If we are to make smart agriculture program successful, we first need to make our agriculture institutions smart
The Government of Province 5 has proposed ‘Smart Agriculture Village Program’ for all its 12 districts and allocated 360 million rupees for its implementation. The program is going to be launched from this fiscal year with a noble objective of increasing farmers’ income through commercialization of agriculture. As per the program, activities to be implemented in smart agriculture villages should be climate smart, irrigation smart, nutrition smart, technology smart and market smart. But were the planners of this program clear about the concept of smart agriculture at the time of formulating this program? What are the sources of smart technologies? Are the available irrigation and market facilities smart? Although there is no universally accepted definition of smart agriculture, we need to be clear about the concept before starting such program. Well defined criteria need to be developed to select the villages and crops and commodities for the purposes. Otherwise this program might also fail just like ‘Smart City’ agenda.
Know the concept
Different persons in different countries have defined smart agriculture as per their suitability. In the Nepali context, smart agriculture can be defined as a process of performing agricultural activities using advanced technologies. Use of biotechnological tools in agriculture, protected cultivation, use of modern irrigation methods, farm mechanization and introduction of field-sensing systems to monitor the environmental stresses and crop conditions, and improvement of plant traits against environmental stresses and diseases are some of the examples of advanced technologies that can be used in Nepal.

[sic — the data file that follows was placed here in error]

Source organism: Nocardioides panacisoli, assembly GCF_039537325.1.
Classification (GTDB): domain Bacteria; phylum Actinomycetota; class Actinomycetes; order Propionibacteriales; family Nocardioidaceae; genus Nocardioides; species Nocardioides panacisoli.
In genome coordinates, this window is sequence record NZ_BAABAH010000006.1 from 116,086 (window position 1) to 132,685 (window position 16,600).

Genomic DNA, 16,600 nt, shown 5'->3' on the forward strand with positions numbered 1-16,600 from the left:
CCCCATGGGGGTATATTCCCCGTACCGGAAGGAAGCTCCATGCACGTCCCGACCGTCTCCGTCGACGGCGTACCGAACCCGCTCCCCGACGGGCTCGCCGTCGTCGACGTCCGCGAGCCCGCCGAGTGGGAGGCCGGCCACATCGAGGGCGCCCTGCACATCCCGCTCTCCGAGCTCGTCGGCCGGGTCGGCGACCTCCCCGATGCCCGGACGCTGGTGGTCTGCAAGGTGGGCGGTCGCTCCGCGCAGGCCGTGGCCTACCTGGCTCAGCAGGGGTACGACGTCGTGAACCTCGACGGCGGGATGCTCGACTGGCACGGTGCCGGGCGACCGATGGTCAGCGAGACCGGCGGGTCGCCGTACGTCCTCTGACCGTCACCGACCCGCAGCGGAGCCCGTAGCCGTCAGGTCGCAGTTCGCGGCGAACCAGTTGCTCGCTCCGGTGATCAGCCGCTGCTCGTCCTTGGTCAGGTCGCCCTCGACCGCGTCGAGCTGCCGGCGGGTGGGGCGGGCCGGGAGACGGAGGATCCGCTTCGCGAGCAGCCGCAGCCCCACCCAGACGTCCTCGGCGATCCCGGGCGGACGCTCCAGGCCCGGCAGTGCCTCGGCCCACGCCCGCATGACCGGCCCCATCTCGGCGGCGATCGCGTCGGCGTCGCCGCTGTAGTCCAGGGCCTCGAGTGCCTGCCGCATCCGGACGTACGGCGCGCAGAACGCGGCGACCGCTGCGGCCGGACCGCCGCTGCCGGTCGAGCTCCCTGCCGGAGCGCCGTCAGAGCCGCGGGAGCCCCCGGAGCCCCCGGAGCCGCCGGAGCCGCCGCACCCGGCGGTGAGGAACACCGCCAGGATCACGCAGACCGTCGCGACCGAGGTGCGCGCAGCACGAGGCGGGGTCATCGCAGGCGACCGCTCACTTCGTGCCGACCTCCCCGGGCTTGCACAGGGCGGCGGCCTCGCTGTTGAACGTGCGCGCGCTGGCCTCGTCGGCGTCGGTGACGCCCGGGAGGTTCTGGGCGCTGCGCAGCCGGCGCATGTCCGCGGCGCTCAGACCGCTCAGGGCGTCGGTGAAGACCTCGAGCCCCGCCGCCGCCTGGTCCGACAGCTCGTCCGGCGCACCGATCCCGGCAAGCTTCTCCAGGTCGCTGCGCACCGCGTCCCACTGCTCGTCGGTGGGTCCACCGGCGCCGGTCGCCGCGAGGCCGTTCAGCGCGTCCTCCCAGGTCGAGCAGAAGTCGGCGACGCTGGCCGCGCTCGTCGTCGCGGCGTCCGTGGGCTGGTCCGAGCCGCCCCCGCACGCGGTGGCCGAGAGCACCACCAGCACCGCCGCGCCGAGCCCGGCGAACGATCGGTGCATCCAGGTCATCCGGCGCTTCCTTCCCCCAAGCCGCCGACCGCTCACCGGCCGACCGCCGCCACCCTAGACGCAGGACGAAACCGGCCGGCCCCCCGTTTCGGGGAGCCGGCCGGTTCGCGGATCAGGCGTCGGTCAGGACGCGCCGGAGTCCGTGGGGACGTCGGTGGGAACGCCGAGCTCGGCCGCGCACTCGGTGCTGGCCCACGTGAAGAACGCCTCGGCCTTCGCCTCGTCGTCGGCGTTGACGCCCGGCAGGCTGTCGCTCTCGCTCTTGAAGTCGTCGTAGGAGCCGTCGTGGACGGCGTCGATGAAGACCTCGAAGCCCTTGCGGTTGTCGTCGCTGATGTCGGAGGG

Agriculture needs technology infusion to accelerate the production so that food is accessible to all people as per the constitutional right. Smart agriculture also uses modern information and communication technologies to increase operational efficiency.
Smart agriculture in the developed countries includes agricultural practices with the adoption of internet of thing (IoT), sensors and others, in order to increase productivity of the farm. The advanced technologies they used are segmented on the basis of type, software, service, solution, and application, devices, sensor monitoring systems, and smart detection systems. Based on the services, they are segmented into consulting, integration, implementation and maintenance. On the basis of solutions, they are classified into mobility solution, supply chain management solution, remote monitoring solution, quality assurance solution, connectivity solution, and data analytics solution. On the basis of hardware, the global smart agriculture is segmented into global positioning system (GPS). In terms of different applications, it is classified into precision farming, livestock monitoring, fish farming, smart greenhouse and others.
Smart agriculture is an innovative way of carrying out farming activities by reducing human efforts and by making maximum utilization of the available resources. The application and feasibility of smart agricultural devices depend upon the economic condition and size of the agricultural land. Advanced technological products that are used in the smart agriculture have a wide range of applications which not only include yield monitoring, field mapping, crop scouting but also irrigation management, milk harvesting and many others. It also addresses the interlinked challenges of food security and climate change, and benefit smallholder farmers by increasing efficiency of inputs such as labor, seeds and fertilizers. By protecting ecosystems and landscapes, smart agriculture practices help protect natural resources for future generations.